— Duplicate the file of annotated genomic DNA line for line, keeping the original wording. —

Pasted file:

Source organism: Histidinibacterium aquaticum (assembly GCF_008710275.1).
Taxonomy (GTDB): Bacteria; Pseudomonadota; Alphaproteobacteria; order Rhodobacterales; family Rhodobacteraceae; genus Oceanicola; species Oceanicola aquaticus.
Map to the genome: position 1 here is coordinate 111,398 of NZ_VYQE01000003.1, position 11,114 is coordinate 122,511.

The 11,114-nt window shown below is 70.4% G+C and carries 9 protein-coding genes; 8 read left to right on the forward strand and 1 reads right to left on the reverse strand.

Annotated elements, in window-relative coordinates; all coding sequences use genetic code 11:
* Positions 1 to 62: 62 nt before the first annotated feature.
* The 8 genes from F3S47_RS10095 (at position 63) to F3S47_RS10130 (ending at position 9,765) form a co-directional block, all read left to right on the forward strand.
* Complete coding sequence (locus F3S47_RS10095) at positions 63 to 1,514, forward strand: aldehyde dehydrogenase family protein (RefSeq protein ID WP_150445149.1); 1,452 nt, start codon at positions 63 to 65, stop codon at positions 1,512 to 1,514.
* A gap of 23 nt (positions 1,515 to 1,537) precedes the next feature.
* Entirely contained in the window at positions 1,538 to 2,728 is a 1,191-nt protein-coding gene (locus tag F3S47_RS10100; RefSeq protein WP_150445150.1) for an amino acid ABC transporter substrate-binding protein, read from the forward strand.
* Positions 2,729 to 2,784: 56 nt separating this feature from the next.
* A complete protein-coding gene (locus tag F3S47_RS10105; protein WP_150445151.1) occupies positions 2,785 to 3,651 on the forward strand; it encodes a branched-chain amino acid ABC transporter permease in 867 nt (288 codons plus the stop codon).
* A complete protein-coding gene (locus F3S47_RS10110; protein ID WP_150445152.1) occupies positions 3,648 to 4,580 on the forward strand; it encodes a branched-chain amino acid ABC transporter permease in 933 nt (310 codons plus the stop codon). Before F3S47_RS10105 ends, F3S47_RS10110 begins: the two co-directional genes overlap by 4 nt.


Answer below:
Source organism: Histidinibacterium aquaticum (assembly GCF_008710275.1).
Taxonomy (GTDB): Bacteria; Pseudomonadota; Alphaproteobacteria; order Rhodobacterales; family Rhodobacteraceae; genus Oceanicola; species Oceanicola aquaticus.
Map to the genome: position 1 here is coordinate 111,398 of NZ_VYQE01000003.1, position 11,114 is coordinate 122,511.

The 11,114-nt window shown below is 70.4% G+C and carries 9 protein-coding genes; 8 read left to right on the forward strand and 1 reads right to left on the reverse strand.

Annotated elements, in window-relative coordinates; all coding sequences use genetic code 11:
* Positions 1 to 62: 62 nt before the first annotated feature.
* The 8 genes from F3S47_RS10095 (at position 63) to F3S47_RS10130 (ending at position 9,765) form a co-directional block, all read left to right on the forward strand.
* Complete coding sequence (locus F3S47_RS10095) at positions 63 to 1,514, forward strand: aldehyde dehydrogenase family protein (RefSeq protein ID WP_150445149.1); 1,452 nt, start codon at positions 63 to 65, stop codon at positions 1,512 to 1,514.
* A gap of 23 nt (positions 1,515 to 1,537) precedes the next feature.
* Entirely contained in the window at positions 1,538 to 2,728 is a 1,191-nt protein-coding gene (locus tag F3S47_RS10100; RefSeq protein WP_150445150.1) for an amino acid ABC transporter substrate-binding protein, read from the forward strand.
* Positions 2,729 to 2,784: 56 nt separating this feature from the next.
* A complete protein-coding gene (locus tag F3S47_RS10105; protein WP_150445151.1) occupies positions 2,785 to 3,651 on the forward strand; it encodes a branched-chain amino acid ABC transporter permease in 867 nt (288 codons plus the stop codon).
* A complete protein-coding gene (locus F3S47_RS10110; protein ID WP_150445152.1) occupies positions 3,648 to 4,580 on the forward strand; it encodes a branched-chain amino acid ABC transporter permease in 933 nt (310 codons plus the stop codon). Before F3S47_RS10105 ends, F3S47_RS10110 begins: the two co-directional genes overlap by 4 nt.